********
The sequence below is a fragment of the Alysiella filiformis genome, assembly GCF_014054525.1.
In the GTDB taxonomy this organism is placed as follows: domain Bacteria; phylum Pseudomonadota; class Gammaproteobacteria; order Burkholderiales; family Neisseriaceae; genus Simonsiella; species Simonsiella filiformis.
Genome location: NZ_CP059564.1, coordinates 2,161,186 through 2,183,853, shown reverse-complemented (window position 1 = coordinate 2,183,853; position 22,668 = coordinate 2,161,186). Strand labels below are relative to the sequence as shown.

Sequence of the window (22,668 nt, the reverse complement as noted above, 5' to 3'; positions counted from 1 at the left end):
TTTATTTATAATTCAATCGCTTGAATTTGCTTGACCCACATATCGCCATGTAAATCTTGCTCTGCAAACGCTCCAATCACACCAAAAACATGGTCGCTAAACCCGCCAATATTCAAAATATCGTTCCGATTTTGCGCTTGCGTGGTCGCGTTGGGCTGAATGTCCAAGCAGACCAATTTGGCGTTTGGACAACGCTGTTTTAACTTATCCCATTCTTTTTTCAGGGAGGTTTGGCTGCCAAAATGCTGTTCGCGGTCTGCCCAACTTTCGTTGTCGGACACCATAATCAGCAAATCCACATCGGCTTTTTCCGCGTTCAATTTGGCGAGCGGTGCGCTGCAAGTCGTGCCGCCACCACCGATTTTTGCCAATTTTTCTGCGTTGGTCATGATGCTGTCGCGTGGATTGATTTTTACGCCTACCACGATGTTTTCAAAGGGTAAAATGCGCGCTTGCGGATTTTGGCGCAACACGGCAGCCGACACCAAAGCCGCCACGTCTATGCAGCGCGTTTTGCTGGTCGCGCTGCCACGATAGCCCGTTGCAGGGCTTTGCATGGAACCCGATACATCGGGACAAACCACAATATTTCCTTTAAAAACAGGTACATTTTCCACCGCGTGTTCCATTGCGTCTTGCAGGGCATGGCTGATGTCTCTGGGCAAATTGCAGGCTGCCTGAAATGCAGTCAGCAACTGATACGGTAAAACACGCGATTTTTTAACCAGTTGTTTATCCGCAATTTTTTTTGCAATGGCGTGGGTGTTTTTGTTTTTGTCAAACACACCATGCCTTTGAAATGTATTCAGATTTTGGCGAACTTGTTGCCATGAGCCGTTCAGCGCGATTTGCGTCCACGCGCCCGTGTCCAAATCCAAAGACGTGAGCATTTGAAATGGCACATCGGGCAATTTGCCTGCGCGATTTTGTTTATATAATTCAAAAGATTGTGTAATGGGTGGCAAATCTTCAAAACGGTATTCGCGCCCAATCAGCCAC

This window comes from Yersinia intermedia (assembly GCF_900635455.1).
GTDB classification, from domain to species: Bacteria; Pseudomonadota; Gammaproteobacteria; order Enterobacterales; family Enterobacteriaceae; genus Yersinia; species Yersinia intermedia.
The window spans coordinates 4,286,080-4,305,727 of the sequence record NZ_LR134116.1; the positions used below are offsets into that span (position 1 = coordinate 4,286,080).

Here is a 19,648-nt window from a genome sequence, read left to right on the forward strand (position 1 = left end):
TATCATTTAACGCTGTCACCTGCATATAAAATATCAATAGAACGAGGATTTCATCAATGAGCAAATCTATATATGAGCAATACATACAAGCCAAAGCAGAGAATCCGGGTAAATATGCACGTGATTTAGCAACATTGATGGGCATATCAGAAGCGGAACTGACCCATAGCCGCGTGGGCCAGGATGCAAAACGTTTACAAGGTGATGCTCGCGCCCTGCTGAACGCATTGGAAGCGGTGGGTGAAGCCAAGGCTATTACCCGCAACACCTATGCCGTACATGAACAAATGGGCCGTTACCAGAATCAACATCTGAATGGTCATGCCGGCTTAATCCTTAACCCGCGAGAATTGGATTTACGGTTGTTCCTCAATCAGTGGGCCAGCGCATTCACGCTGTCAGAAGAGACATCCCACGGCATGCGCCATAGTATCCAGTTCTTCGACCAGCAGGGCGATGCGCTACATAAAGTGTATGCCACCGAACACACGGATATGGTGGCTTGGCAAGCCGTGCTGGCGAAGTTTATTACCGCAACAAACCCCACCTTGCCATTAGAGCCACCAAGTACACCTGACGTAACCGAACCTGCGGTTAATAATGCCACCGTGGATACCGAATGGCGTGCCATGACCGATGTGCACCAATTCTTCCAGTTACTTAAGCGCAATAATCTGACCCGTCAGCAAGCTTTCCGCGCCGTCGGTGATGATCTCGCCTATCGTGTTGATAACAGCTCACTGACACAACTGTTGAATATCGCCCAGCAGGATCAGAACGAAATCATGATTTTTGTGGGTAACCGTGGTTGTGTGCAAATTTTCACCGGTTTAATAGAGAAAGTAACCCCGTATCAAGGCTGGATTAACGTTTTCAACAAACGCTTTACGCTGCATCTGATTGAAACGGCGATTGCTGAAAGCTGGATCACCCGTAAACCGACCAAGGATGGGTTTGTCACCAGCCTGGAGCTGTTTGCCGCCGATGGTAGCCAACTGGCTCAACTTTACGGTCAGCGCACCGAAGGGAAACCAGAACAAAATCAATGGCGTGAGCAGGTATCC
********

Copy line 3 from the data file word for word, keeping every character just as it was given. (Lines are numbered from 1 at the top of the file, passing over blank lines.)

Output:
Genome location: NZ_CP059564.1, coordinates 2,161,186 through 2,183,853, shown reverse-complemented (window position 1 = coordinate 2,183,853; position 22,668 = coordinate 2,161,186). Strand labels below are relative to the sequence as shown.